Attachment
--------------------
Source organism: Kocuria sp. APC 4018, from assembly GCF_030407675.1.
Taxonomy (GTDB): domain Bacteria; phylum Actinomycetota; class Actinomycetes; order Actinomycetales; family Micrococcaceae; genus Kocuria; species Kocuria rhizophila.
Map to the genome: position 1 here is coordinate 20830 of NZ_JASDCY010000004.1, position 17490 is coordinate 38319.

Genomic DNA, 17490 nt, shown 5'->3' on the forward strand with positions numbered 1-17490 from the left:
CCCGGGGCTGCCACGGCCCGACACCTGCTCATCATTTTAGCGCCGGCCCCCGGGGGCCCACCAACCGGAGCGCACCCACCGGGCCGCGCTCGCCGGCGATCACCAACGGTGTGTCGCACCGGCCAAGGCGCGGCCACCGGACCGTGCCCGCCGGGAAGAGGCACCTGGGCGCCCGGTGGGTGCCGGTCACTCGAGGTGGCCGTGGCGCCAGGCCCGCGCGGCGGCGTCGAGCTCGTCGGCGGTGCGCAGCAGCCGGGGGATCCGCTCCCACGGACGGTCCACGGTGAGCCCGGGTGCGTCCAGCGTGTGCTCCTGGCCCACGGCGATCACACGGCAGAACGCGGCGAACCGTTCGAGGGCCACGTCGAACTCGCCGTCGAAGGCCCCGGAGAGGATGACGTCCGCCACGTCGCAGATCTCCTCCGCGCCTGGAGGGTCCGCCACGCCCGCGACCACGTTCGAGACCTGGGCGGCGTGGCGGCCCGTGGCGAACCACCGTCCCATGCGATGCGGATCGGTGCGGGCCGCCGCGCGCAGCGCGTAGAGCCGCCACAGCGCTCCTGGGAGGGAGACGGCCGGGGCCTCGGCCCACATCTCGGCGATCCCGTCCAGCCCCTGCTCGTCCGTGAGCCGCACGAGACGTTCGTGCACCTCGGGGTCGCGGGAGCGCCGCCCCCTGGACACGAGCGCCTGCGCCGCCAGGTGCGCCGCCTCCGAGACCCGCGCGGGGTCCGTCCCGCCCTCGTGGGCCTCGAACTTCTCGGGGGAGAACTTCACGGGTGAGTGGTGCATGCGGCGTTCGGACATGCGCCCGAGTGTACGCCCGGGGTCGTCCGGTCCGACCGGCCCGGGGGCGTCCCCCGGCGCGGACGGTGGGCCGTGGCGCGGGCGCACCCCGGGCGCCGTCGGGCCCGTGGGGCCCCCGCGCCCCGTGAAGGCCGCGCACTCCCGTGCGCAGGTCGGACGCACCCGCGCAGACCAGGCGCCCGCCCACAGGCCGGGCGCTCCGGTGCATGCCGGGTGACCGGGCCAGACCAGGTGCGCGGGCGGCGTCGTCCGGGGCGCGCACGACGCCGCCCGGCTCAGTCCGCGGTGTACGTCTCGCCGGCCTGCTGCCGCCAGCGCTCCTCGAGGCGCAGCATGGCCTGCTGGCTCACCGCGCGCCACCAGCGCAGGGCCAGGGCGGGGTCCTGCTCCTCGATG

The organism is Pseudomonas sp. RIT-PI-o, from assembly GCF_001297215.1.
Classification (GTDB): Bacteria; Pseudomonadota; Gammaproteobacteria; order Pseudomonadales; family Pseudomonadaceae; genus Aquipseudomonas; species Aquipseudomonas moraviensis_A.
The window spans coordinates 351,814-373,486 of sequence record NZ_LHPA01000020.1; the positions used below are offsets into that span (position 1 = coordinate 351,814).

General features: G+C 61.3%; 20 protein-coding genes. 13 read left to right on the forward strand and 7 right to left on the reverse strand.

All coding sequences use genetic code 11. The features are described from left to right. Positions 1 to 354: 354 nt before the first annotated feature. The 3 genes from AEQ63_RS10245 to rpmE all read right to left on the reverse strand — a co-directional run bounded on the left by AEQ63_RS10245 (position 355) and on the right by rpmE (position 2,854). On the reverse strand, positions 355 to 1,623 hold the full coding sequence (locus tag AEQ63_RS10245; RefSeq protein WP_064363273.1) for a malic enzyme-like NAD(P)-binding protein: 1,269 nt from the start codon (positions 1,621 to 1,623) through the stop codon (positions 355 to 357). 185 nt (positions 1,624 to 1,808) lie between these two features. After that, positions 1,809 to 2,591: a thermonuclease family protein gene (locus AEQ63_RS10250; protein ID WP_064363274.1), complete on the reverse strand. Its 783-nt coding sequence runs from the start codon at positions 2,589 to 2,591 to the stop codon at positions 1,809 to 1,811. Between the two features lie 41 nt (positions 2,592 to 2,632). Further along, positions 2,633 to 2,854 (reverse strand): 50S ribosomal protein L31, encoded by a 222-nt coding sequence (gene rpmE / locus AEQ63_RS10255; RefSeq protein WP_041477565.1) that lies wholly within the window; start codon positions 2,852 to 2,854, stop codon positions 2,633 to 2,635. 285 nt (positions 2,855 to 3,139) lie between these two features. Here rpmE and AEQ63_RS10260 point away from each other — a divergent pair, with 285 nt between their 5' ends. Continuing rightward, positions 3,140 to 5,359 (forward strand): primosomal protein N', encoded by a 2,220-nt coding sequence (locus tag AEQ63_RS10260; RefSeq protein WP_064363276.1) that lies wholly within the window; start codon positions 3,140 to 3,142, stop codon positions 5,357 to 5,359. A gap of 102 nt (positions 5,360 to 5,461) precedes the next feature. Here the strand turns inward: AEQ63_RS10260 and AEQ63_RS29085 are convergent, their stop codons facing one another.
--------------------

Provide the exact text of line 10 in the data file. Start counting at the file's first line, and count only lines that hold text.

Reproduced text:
All coding sequences use genetic code 11. The features are described from left to right. Positions 1 to 354: 354 nt before the first annotated feature. The 3 genes from AEQ63_RS10245 to rpmE all read right to left on the reverse strand — a co-directional run bounded on the left by AEQ63_RS10245 (position 355) and on the right by rpmE (position 2,854). On the reverse strand, positions 355 to 1,623 hold the full coding sequence (locus tag AEQ63_RS10245; RefSeq protein WP_064363273.1) for a malic enzyme-like NAD(P)-binding protein: 1,269 nt from the start codon (positions 1,621 to 1,623) through the stop codon (positions 355 to 357). 185 nt (positions 1,624 to 1,808) lie between these two features. After that, positions 1,809 to 2,591: a thermonuclease family protein gene (locus AEQ63_RS10250; protein ID WP_064363274.1), complete on the reverse strand. Its 783-nt coding sequence runs from the start codon at positions 2,589 to 2,591 to the stop codon at positions 1,809 to 1,811. Between the two features lie 41 nt (positions 2,592 to 2,632). Further along, positions 2,633 to 2,854 (reverse strand): 50S ribosomal protein L31, encoded by a 222-nt coding sequence (gene rpmE / locus AEQ63_RS10255; RefSeq protein WP_041477565.1) that lies wholly within the window; start codon positions 2,852 to 2,854, stop codon positions 2,633 to 2,635. 285 nt (positions 2,855 to 3,139) lie between these two features. Here rpmE and AEQ63_RS10260 point away from each other — a divergent pair, with 285 nt between their 5' ends. Continuing rightward, positions 3,140 to 5,359 (forward strand): primosomal protein N', encoded by a 2,220-nt coding sequence (locus tag AEQ63_RS10260; RefSeq protein WP_064363276.1) that lies wholly within the window; start codon positions 3,140 to 3,142, stop codon positions 5,357 to 5,359. A gap of 102 nt (positions 5,360 to 5,461) precedes the next feature. Here the strand turns inward: AEQ63_RS10260 and AEQ63_RS29085 are convergent, their stop codons facing one another.